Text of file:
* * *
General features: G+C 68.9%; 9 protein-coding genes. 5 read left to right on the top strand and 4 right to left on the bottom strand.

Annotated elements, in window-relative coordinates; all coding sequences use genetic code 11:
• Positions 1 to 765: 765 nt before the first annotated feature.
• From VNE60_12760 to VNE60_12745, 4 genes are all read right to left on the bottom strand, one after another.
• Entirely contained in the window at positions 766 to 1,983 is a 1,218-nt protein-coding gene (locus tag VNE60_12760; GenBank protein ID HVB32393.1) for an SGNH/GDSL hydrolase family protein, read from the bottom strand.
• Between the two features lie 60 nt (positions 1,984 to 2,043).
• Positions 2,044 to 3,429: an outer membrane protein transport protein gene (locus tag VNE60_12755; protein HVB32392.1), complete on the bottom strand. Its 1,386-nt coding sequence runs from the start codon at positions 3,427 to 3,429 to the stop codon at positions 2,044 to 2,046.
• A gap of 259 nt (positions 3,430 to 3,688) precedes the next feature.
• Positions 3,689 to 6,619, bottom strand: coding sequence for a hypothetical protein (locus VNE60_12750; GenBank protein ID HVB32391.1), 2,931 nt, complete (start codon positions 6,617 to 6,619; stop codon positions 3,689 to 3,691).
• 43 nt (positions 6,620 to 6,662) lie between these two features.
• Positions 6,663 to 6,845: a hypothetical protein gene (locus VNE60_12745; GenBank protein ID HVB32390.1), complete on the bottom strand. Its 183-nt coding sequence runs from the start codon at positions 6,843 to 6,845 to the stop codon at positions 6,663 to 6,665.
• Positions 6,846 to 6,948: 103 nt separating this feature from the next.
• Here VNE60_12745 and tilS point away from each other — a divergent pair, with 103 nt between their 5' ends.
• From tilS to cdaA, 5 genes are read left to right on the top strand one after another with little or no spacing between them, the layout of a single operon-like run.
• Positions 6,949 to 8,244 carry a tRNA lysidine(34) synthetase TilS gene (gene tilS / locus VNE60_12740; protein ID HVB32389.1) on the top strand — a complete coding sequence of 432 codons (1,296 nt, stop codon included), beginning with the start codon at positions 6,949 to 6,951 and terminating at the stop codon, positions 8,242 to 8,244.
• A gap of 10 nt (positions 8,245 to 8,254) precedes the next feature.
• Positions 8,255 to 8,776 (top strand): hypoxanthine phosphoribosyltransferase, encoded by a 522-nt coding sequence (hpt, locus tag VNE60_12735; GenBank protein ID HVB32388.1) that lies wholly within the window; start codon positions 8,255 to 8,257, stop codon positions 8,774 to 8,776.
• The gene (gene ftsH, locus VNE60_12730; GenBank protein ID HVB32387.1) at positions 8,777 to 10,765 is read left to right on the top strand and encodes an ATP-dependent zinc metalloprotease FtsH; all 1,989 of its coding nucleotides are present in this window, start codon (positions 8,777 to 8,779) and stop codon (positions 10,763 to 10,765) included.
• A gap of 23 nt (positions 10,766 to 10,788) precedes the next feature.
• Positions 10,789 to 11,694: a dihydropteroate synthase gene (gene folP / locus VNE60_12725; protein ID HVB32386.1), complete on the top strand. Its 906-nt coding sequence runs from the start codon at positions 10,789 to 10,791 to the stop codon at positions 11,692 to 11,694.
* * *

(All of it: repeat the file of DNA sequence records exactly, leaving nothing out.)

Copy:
General features: G+C 68.9%; 9 protein-coding genes. 5 read left to right on the top strand and 4 right to left on the bottom strand.

Annotated elements, in window-relative coordinates; all coding sequences use genetic code 11:
• Positions 1 to 765: 765 nt before the first annotated feature.
• From VNE60_12760 to VNE60_12745, 4 genes are all read right to left on the bottom strand, one after another.
• Entirely contained in the window at positions 766 to 1,983 is a 1,218-nt protein-coding gene (locus tag VNE60_12760; GenBank protein ID HVB32393.1) for an SGNH/GDSL hydrolase family protein, read from the bottom strand.
• Between the two features lie 60 nt (positions 1,984 to 2,043).
• Positions 2,044 to 3,429: an outer membrane protein transport protein gene (locus tag VNE60_12755; protein HVB32392.1), complete on the bottom strand. Its 1,386-nt coding sequence runs from the start codon at positions 3,427 to 3,429 to the stop codon at positions 2,044 to 2,046.
• A gap of 259 nt (positions 3,430 to 3,688) precedes the next feature.
• Positions 3,689 to 6,619, bottom strand: coding sequence for a hypothetical protein (locus VNE60_12750; GenBank protein ID HVB32391.1), 2,931 nt, complete (start codon positions 6,617 to 6,619; stop codon positions 3,689 to 3,691).
• 43 nt (positions 6,620 to 6,662) lie between these two features.
• Positions 6,663 to 6,845: a hypothetical protein gene (locus VNE60_12745; GenBank protein ID HVB32390.1), complete on the bottom strand. Its 183-nt coding sequence runs from the start codon at positions 6,843 to 6,845 to the stop codon at positions 6,663 to 6,665.
• Positions 6,846 to 6,948: 103 nt separating this feature from the next.
• Here VNE60_12745 and tilS point away from each other — a divergent pair, with 103 nt between their 5' ends.
• From tilS to cdaA, 5 genes are read left to right on the top strand one after another with little or no spacing between them, the layout of a single operon-like run.
• Positions 6,949 to 8,244 carry a tRNA lysidine(34) synthetase TilS gene (gene tilS / locus VNE60_12740; protein ID HVB32389.1) on the top strand — a complete coding sequence of 432 codons (1,296 nt, stop codon included), beginning with the start codon at positions 6,949 to 6,951 and terminating at the stop codon, positions 8,242 to 8,244.
• A gap of 10 nt (positions 8,245 to 8,254) precedes the next feature.
• Positions 8,255 to 8,776 (top strand): hypoxanthine phosphoribosyltransferase, encoded by a 522-nt coding sequence (hpt, locus tag VNE60_12735; GenBank protein ID HVB32388.1) that lies wholly within the window; start codon positions 8,255 to 8,257, stop codon positions 8,774 to 8,776.
• The gene (gene ftsH, locus VNE60_12730; GenBank protein ID HVB32387.1) at positions 8,777 to 10,765 is read left to right on the top strand and encodes an ATP-dependent zinc metalloprotease FtsH; all 1,989 of its coding nucleotides are present in this window, start codon (positions 8,777 to 8,779) and stop codon (positions 10,763 to 10,765) included.
• A gap of 23 nt (positions 10,766 to 10,788) precedes the next feature.
• Positions 10,789 to 11,694: a dihydropteroate synthase gene (gene folP / locus VNE60_12725; protein ID HVB32386.1), complete on the top strand. Its 906-nt coding sequence runs from the start codon at positions 10,789 to 10,791 to the stop codon at positions 11,692 to 11,694.